Lasting effects of short tenures

EDUCATION BEAT

Opportunity: Bonnie Copeland should join the ranks of interim heads of city schools who really made a difference.

April 16, 2003|By Mike Bowler | Mike Bowler,SUN STAFF

IF BONNIE Copeland wants to make an indelible mark on the city school system, the newly appointed interim chief executive officer should announce that she won't be a candidate for the "permanent" position under any circumstances.

Then she should set about the business of reform. Relieved of having to prove herself worthy of permanency, she could step on toes, sweep out some deadwood and say what she thinks. These are the advantages of the truly independent interim.

I offer as Exhibits A, B and C the three interim city superintendents of the modern era. All did a splendid job in a brief time. A little history:

Sterling S. Keyes, Baltimore's first black superintendent, served only six months in 1971, but he performed with imagination, professional competence and quiet good humor.

Keyes said when he took the job that he wouldn't be a candidate for permanent superintendent, but he did so well that a group of school board members attempted a coup: They tried to install him as superintendent without going through the traditional search procedure.

Soon after that aborted attempt, Keyes was running a school system on Long Island.

J. Edward Andrews Jr. wasn't formally titled interim chief in 1991, but he ran the system in the waning months of the term of Richard C. Hunter. Andrews, a former superintendent in Montgomery County, knew how to pull the levers of power. No one before him - or since - has conducted a personal interview with each principal and had the guts to get rid of the weakest administrators.

Robert Schiller presided as acting chief during the transition in 1997 to the new city-state partnership. Like Andrews, Schiller made decisions and stuck by them. He eliminated much of a $27 million debt and helped write the first five-year strategic plan for the new system. He also installed a phonics-based reading program over the objection of clueless underlings at North Avenue.

By law, Schiller couldn't seek the permanent job, but he tried anyway, maneuvering in Annapolis to have the law changed in his behalf. It didn't work. You could argue that Schiller was a victim of his own ego, but that ego is what made him an effective leader. Not to worry about his future: The former Michigan state superintendent was appointed state superintendent in Illinois last summer.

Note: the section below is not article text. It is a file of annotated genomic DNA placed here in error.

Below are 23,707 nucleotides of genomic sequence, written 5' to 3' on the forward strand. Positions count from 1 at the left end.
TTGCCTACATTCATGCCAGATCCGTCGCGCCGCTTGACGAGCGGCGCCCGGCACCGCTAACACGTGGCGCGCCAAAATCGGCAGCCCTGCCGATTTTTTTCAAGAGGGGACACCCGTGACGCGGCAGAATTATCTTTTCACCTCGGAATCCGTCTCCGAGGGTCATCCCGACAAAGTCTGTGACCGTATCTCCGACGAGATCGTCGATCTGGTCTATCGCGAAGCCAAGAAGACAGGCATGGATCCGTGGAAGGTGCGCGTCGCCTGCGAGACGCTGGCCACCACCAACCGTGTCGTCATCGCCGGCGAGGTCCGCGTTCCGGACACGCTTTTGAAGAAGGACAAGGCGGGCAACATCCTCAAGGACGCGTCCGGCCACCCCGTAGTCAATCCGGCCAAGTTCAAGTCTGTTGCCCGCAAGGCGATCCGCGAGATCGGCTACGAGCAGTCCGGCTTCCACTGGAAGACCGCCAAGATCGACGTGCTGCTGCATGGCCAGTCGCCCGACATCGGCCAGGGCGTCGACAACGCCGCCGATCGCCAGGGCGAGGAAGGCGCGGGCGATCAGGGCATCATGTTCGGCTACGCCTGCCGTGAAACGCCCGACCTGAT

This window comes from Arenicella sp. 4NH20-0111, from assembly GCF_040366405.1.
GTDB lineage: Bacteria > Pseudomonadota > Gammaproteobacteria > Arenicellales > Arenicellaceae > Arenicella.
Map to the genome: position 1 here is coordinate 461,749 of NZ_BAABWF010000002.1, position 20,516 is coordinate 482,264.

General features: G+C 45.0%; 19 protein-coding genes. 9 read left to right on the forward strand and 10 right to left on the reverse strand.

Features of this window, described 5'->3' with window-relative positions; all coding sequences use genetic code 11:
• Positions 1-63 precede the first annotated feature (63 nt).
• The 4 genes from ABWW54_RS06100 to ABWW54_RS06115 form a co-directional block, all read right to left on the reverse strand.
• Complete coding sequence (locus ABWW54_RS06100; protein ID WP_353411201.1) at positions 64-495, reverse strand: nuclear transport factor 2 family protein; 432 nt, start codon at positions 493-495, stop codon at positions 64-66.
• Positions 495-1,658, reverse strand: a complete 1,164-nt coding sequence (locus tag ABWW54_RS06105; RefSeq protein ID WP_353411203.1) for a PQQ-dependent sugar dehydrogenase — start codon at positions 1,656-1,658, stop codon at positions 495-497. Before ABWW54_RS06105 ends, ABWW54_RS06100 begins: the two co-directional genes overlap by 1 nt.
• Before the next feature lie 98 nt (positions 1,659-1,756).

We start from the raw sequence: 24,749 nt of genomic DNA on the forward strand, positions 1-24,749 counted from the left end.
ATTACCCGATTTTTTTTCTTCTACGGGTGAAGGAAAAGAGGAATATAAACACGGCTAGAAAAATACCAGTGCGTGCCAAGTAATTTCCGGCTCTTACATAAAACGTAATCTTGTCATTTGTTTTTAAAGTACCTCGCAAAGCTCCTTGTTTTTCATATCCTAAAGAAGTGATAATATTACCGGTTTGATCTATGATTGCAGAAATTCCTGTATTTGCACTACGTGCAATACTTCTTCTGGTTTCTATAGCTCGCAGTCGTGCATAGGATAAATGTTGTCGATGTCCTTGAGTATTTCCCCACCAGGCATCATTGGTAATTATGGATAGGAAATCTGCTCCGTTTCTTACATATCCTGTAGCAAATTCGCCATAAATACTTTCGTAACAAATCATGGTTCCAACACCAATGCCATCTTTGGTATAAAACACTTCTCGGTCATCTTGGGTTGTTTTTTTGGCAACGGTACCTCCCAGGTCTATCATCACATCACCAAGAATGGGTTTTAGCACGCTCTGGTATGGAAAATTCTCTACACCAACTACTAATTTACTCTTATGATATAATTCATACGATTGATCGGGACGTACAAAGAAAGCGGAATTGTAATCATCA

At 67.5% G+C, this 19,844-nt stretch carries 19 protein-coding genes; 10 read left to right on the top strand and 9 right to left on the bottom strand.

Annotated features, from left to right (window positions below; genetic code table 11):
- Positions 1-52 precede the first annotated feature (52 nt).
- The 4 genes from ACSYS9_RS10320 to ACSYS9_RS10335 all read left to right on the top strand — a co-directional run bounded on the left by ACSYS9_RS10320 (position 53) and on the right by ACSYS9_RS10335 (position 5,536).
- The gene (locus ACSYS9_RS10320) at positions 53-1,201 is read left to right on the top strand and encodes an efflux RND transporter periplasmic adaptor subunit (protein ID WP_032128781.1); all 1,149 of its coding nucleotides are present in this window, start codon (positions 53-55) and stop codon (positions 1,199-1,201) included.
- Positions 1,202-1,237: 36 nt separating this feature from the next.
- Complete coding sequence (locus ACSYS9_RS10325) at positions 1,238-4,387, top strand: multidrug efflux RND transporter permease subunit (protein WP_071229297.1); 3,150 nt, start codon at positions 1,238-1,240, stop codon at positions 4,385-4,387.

There is, of course, another way of looking at it: that interims, as temporary holders of high positions, are inhibited from developing long-range policies or initiatives.

But that's not the way it's working out across the country in cities such as Portland, Ore., and Pittsburgh, where more and more temporary system heads are being appointed. Moreover, the word "permanent" has little meaning in today's urban education. Baltimore's permanent superintendents and chief officers in modern times have served an average of 3 1/2 years - hardly more than temporary. The city is searching for its third permanent chief in five years.

If Copeland is as good in the top office at North Avenue as she looks on paper, they could leave her in there as permanently temporary - and let 'er rip.

A lesson for Ehrlich on teacher unions, boards

Gov. Robert L. Ehrlich Jr. pushed so few of his major initiatives through the General Assembly that he may have to sign an extremely weak charter schools bill to save face.

The bill that arrived on his desk after 11th-hour negotiations hardly resembles the legislation Ehrlich had sought originally.

Gone are the multiple agencies, including colleges and universities, that could authorize charters. Gone, too, are provisions that would have exempted charters from onerous state and local regulations. Under this bill, if charter schools are approved at all, they'll look very much like garden variety public schools.

The lesson for the governor: Teacher unions and school boards still have a tight grip on Maryland lawmakers.

U.S. pupils' reading skills rank ninth in global study

Fourth-graders in the United States demonstrate above-average reading skills in an international comparison. But they're far from the best readers in the world, and achievement gaps persist among racial, ethnic and economic groups, according to a recent study.

U.S. students scored an average of 542 on a 1,000-point scale, placing them ninth among 35 countries. But statistically, only students in Sweden, the Netherlands and England scored significantly higher than Americans.

Among countries with scores significantly lower than the United States were Singapore, Israel, France, Greece and Iran. The test is called the Progress in International Reading Literacy Study, or PIRLS.

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